When Fortnite maker Epic launched a war against the “Apple tax” in 2020, it began by throwing a cartoon hammer at Apple’s face. Epic’s main goal was launching an antitrust lawsuit against the iOS App Store, aiming to shut down its 30 percent fee on in-app purchases. But as it forced Apple’s hand by adding its own payment system for Fortnite, it invoked a moral attack. It debuted a #FreeFortnite campaign that parodied Apple’s famous “1984” ad and positioned the iPhone maker as a stodgy, overbearing monopolist — as IGN would later write, in a play that “weaponized Fortnite fans against Apple.”
Now, Elon Musk is throwing his own hammer at Apple. And its name is Ron DeSantis.
Several years into a bruising fight over Apple’s power in the app market, Musk is suddenly jumping into the ring. The newly minted Twitter owner claimed this week that Apple has “mostly” dropped its Twitter marketing and is threatening to “withhold” the app from iOS, implicitly thanks to Musk’s new laissez-faire approach to moderation. (Apple, for the record, has not confirmed it’s doing this.) In response, he’s taken aim at Apple’s mobile market dominance, particularly the much-criticized in-app purchase fees. Musk called the fees a “hidden 30 percent tax on the internet,” and he tweeted a since-deleted meme indicating he’d rather “go to war” than pay the cost.
Along the way, Musk has gotten a bevy of Republican politicians and pundits suddenly very concerned about monopolies. Musk’s Twitter takeover was initially pitched as a boon for free speech online, garnering admiration from the GOP’s right flank still embedded in an anti-censorship war spurred by former President Donald Trump. Following Musk’s lead, Republicans are threatening a scorched-earth campaign that pulls Apple into a culture war it’s long avoided — but it’s not yet clear whether the effort will evolve into more than political bluster.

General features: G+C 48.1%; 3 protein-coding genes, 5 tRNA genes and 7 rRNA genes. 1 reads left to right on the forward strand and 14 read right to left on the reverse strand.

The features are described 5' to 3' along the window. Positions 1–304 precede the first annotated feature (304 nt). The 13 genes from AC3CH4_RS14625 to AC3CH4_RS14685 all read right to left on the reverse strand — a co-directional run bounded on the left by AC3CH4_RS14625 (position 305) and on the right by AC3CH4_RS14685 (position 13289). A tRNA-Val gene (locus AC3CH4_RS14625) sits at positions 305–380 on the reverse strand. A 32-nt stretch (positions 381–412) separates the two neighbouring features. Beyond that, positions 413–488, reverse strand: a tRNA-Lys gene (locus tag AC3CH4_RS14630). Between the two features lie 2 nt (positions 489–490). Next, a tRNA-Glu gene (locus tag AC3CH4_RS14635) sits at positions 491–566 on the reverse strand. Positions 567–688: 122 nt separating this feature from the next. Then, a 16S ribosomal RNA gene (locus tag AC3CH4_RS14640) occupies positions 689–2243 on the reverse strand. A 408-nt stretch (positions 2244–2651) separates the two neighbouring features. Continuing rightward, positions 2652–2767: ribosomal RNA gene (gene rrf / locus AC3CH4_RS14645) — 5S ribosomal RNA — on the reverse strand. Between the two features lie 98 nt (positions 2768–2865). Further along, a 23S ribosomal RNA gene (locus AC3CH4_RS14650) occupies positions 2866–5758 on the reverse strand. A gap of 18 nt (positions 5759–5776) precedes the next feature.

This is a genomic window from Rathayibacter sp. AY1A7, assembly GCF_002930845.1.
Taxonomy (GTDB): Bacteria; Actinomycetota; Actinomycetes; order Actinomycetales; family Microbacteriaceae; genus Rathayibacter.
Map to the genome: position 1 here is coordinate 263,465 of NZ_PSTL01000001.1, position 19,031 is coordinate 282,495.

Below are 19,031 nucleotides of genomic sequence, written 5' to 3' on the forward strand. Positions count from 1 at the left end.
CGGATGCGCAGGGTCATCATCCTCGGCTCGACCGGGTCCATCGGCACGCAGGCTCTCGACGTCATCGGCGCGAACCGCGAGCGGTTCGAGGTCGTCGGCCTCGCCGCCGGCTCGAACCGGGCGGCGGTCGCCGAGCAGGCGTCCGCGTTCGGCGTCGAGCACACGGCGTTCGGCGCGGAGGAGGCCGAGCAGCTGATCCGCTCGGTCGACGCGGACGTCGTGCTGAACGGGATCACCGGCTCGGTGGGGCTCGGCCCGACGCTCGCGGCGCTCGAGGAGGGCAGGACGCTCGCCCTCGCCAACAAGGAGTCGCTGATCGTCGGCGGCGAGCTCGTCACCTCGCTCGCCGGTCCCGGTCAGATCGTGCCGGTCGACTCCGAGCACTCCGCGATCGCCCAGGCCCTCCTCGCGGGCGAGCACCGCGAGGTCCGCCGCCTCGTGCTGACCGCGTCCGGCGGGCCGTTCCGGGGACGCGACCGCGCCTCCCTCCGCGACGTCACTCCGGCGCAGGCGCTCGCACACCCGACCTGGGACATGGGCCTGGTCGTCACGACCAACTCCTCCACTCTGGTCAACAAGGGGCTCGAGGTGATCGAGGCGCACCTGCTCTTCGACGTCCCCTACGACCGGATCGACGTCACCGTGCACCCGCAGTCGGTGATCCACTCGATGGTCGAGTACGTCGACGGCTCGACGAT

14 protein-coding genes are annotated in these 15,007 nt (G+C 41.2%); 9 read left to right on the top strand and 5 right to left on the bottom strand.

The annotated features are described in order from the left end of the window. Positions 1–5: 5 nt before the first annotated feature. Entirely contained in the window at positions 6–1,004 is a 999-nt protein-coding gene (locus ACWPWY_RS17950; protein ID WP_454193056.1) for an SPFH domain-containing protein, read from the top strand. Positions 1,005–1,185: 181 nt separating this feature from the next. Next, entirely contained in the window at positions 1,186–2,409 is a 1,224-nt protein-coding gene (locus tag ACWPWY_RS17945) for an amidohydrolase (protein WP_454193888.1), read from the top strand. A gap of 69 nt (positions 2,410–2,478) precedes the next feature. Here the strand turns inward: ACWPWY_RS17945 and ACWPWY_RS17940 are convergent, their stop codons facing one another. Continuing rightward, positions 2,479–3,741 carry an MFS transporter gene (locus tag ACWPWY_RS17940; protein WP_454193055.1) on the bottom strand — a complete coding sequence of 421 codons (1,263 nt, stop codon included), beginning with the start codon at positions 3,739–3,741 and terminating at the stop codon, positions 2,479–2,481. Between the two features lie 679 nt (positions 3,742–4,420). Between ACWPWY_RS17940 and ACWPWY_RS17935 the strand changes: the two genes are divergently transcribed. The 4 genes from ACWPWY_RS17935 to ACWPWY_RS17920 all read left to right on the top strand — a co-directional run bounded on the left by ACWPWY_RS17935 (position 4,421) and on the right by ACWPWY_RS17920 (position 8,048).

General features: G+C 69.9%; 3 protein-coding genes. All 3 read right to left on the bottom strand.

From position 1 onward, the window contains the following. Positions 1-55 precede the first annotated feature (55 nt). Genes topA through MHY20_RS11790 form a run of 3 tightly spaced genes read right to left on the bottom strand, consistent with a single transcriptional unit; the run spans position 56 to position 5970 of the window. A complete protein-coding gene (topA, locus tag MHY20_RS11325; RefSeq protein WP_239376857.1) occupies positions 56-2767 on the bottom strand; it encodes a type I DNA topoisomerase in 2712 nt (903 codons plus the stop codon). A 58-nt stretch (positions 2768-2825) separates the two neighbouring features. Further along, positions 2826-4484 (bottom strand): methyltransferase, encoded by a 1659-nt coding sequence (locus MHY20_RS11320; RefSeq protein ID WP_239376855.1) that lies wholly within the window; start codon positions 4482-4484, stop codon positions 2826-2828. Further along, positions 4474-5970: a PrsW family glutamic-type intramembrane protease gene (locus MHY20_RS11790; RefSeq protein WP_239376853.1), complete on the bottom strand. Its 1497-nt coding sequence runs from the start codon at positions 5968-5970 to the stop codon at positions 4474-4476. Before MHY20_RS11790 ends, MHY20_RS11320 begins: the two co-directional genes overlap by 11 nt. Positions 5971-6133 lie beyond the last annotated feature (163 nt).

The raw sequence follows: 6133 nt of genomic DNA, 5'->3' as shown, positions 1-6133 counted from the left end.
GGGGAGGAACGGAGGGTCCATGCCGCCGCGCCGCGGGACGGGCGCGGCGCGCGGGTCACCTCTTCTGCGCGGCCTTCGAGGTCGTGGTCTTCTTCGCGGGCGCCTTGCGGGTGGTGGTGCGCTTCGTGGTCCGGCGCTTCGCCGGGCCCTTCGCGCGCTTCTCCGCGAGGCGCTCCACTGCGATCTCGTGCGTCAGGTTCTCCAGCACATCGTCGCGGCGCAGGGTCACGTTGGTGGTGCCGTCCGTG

Some lawmakers offered Musk solutions to his Apple tax woes, using the Chief Twit’s outrage to rally support for bills like the Open App Markets Act and the American Innovation and Choice Online Act. These measures could ban companies like Apple from inflicting these fees and preferencing their own software products on their app store platforms.
Responding to Musk accusing Apple of threatening to take Twitter off the App Store, Rep. Ken Buck (R-CO) said, “This is why we need to end the App Store duopoly before the end of this year. No one should have this kind of market power.”
Conservative pundits simply see treason. Pointing to Apple’s relationships with Beijing on his show Tuesday night, Fox News host Tucker Carlson said, “Apple is in no sense American. Apple’s loyalty is to the government of China.”
And Florida Governor Ron DeSantis, a leading contender for the 2024 Republican presidential nomination, pushed Congress to act if Apple made a move. “That would be a huge, huge mistake, and it would be a really raw exercise of monopolistic power that I think would merit a response from the United States Congress,” he told reporters yesterday. Throughout his time as Florida’s governor, DeSantis has grown into one of the GOP’s most fervent culture warriors, taking on beloved companies like Disney as a means of gaining national attention.